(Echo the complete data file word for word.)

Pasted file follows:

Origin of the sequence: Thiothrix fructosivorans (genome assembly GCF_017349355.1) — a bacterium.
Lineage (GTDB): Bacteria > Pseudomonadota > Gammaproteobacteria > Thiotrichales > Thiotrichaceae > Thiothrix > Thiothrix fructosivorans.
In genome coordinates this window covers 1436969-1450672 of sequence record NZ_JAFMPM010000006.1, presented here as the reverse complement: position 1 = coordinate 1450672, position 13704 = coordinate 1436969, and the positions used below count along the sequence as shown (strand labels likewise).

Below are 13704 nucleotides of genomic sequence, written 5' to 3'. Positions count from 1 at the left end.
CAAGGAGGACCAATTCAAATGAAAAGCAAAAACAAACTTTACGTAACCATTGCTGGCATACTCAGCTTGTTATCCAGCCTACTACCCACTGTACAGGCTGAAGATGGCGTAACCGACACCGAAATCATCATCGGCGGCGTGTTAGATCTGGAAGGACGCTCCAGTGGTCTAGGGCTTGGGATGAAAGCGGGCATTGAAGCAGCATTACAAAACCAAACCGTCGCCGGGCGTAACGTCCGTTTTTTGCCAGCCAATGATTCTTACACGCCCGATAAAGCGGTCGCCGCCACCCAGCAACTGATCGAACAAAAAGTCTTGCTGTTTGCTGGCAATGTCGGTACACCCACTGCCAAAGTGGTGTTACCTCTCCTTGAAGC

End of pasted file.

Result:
Origin of the sequence: Thiothrix fructosivorans (genome assembly GCF_017349355.1) — a bacterium.
Lineage (GTDB): Bacteria > Pseudomonadota > Gammaproteobacteria > Thiotrichales > Thiotrichaceae > Thiothrix > Thiothrix fructosivorans.
In genome coordinates this window covers 1436969-1450672 of sequence record NZ_JAFMPM010000006.1, presented here as the reverse complement: position 1 = coordinate 1450672, position 13704 = coordinate 1436969, and the positions used below count along the sequence as shown (strand labels likewise).

Below are 13704 nucleotides of genomic sequence, written 5' to 3'. Positions count from 1 at the left end.
CAAGGAGGACCAATTCAAATGAAAAGCAAAAACAAACTTTACGTAACCATTGCTGGCATACTCAGCTTGTTATCCAGCCTACTACCCACTGTACAGGCTGAAGATGGCGTAACCGACACCGAAATCATCATCGGCGGCGTGTTAGATCTGGAAGGACGCTCCAGTGGTCTAGGGCTTGGGATGAAAGCGGGCATTGAAGCAGCATTACAAAACCAAACCGTCGCCGGGCGTAACGTCCGTTTTTTGCCAGCCAATGATTCTTACACGCCCGATAAAGCGGTCGCCGCCACCCAGCAACTGATCGAACAAAAAGTCTTGCTGTTTGCTGGCAATGTCGGTACACCCACTGCCAAAGTGGTGTTACCTCTCCTTGAAGC